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9.1: Redistribute Responsibilities

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    You are responsible for reengineering the information system that manages all employee records for a large public administration. Due to recent political upheavals, you know that there will be many changes required in the system to cope with privatization, new laws, and new regulations, but you do not know exactly what they will be. The existing system consists of a nominally object-oriented reimplementation of an older procedural system. The code contains many pseudo-objects: data containers masquerading as objects, and big, procedural “god classes” that implement most of a the logic of individual subsystems. One class, called TaxRevision2000, has a single method consisting essentially of a case statement that is 3000 lines long.

    As long as the system was relatively stable, this design posed no particular problems, but now you see that even relatively modest changes to system require months of planning, testing and debugging due to weak encapsulation of data. You are convinced that migrating to a more object- oriented design will make the system more robust and easier to adapt to future requirements. But how do you know where the problems lie? Which responsibilities should be redistributed? Which data containers should you redesign, which ones should you wrap, and which ones are better left alone?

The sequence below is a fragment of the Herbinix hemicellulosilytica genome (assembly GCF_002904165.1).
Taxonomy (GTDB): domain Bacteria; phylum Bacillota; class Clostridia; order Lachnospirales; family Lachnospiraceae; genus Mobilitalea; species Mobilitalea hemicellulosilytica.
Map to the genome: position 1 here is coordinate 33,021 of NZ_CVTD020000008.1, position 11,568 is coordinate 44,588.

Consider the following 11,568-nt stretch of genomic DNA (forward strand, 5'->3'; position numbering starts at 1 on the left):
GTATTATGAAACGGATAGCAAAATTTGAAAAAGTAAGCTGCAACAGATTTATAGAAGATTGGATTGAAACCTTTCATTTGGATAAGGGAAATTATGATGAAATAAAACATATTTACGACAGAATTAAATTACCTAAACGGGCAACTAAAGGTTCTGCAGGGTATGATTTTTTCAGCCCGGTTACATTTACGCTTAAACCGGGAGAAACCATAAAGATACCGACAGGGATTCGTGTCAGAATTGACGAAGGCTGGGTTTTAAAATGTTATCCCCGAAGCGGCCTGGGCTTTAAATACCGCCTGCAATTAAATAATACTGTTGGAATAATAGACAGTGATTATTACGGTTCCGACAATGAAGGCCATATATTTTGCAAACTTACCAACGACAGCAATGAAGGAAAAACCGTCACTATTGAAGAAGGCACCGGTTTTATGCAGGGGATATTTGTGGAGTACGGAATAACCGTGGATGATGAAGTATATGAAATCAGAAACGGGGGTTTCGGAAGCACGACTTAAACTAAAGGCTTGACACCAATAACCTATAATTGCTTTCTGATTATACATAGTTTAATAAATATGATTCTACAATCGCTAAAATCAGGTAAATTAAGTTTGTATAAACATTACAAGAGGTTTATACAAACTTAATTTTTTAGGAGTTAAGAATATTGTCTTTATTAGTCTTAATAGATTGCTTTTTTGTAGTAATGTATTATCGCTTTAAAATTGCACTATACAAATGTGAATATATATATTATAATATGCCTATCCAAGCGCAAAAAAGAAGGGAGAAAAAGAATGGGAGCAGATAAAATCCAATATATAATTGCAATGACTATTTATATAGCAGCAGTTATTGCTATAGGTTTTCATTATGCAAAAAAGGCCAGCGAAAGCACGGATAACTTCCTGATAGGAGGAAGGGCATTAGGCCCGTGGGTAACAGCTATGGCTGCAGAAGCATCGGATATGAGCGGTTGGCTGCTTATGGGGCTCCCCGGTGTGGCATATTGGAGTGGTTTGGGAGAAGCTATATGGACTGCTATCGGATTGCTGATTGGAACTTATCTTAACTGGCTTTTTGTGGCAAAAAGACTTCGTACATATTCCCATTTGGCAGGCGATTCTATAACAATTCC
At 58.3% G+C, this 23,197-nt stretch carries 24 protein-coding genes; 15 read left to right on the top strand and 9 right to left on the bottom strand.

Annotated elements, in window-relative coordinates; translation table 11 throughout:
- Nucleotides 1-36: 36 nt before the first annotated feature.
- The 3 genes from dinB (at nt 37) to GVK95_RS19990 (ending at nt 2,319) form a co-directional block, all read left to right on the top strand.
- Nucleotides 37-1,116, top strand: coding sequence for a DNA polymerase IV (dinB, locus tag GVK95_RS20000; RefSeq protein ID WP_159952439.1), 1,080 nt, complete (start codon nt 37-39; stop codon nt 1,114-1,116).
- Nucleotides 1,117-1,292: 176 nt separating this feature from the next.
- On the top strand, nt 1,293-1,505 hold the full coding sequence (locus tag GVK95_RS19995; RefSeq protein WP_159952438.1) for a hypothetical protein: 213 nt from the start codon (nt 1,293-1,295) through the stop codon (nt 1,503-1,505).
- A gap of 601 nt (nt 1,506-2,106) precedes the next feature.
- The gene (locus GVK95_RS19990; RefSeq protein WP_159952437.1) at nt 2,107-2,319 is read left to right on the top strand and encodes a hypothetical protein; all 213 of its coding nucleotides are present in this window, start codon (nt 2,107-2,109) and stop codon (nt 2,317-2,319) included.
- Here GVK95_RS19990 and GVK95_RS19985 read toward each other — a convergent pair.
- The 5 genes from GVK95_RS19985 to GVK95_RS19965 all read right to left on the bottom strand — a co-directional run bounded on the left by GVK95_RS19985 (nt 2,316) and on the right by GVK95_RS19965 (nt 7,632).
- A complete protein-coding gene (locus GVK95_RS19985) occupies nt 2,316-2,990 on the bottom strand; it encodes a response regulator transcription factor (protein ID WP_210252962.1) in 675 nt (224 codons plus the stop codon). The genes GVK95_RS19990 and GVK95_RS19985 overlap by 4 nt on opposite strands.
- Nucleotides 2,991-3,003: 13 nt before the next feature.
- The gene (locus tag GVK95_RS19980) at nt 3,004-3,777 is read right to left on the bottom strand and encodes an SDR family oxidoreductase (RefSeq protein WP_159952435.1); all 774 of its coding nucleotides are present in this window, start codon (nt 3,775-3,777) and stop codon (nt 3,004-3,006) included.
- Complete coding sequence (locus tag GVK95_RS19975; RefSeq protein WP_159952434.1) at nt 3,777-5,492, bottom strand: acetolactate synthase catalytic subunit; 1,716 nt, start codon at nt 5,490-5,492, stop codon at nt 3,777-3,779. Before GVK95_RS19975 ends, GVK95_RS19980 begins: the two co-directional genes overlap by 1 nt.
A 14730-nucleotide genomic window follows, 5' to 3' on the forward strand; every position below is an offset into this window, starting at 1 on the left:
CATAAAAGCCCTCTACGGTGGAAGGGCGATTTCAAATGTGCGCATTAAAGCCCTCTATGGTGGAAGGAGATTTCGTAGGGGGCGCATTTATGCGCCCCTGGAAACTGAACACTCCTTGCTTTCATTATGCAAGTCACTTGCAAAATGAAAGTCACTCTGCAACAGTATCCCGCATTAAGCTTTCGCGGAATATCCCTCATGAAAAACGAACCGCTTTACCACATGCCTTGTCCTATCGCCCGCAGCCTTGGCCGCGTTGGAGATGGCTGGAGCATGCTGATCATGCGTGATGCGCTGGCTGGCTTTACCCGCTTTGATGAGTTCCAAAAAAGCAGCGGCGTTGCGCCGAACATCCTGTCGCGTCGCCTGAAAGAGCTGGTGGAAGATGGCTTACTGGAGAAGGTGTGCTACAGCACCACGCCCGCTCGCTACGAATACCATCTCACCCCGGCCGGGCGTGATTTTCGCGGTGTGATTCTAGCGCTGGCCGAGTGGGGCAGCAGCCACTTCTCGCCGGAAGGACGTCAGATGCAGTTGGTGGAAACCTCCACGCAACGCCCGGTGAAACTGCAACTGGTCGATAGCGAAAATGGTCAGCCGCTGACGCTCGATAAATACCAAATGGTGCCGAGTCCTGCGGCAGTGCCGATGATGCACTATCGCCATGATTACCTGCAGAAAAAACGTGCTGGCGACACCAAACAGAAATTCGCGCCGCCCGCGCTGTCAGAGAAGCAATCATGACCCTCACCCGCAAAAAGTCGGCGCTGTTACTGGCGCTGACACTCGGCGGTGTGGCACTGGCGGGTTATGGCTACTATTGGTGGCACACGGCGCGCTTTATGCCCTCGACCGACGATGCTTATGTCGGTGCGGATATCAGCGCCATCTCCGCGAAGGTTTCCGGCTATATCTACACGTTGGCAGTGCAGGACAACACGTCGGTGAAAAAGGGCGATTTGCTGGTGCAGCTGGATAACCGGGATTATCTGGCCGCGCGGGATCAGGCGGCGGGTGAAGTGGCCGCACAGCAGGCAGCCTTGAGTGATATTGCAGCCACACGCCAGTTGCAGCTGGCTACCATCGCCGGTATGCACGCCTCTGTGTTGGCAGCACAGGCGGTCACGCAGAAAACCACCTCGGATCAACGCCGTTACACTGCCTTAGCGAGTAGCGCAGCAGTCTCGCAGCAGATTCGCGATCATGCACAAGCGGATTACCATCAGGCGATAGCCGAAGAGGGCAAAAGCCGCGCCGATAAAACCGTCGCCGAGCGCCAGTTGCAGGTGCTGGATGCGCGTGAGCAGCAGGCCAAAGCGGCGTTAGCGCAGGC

• Data containers (objects that just provide access to data, but no own behavior) are a simple and convenient way to share information between many subsystems. Among others, data containers are the easiest way to provide access to database entities.
    • However, data containers expose the data representation, hence are difficult to change when many application components depend on them. Consequently, a proliferation of data containers leads to fragile navigation code in the implementation of business logic.
    • It is hard to teach an old dog new tricks. Many designers received a training in functional decomposition and will use the same habits when doing an object design.
    • However, functional decomposition tends to generate god classes, i.e., big classes that do all of the work and have a myriad of tiny provider classes around of it. God classes are hard to extend, modify or subclass because such changes affect large numbers of other methods or instance variables.